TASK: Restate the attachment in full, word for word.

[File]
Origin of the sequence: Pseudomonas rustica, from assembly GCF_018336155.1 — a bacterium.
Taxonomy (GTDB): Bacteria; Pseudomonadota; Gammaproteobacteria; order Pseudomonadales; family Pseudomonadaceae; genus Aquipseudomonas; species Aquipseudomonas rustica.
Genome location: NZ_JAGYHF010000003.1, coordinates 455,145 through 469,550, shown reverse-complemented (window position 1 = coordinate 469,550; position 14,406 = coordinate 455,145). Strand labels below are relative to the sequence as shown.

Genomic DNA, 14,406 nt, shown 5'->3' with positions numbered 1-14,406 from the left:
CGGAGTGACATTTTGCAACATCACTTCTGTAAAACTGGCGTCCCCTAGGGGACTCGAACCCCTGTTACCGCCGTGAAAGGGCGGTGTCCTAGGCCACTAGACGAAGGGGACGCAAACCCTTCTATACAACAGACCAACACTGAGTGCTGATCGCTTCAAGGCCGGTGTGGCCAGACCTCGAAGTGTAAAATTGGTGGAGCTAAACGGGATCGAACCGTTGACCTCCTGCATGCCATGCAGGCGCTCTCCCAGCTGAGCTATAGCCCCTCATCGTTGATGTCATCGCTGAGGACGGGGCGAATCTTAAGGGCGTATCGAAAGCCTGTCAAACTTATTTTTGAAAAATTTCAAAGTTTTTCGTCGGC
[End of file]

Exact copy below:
Origin of the sequence: Pseudomonas rustica, from assembly GCF_018336155.1 — a bacterium.
Taxonomy (GTDB): Bacteria; Pseudomonadota; Gammaproteobacteria; order Pseudomonadales; family Pseudomonadaceae; genus Aquipseudomonas; species Aquipseudomonas rustica.
Genome location: NZ_JAGYHF010000003.1, coordinates 455,145 through 469,550, shown reverse-complemented (window position 1 = coordinate 469,550; position 14,406 = coordinate 455,145). Strand labels below are relative to the sequence as shown.

Genomic DNA, 14,406 nt, shown 5'->3' with positions numbered 1-14,406 from the left:
CGGAGTGACATTTTGCAACATCACTTCTGTAAAACTGGCGTCCCCTAGGGGACTCGAACCCCTGTTACCGCCGTGAAAGGGCGGTGTCCTAGGCCACTAGACGAAGGGGACGCAAACCCTTCTATACAACAGACCAACACTGAGTGCTGATCGCTTCAAGGCCGGTGTGGCCAGACCTCGAAGTGTAAAATTGGTGGAGCTAAACGGGATCGAACCGTTGACCTCCTGCATGCCATGCAGGCGCTCTCCCAGCTGAGCTATAGCCCCTCATCGTTGATGTCATCGCTGAGGACGGGGCGAATCTTAAGGGCGTATCGAAAGCCTGTCAAACTTATTTTTGAAAAATTTCAAAGTTTTTCGTCGGC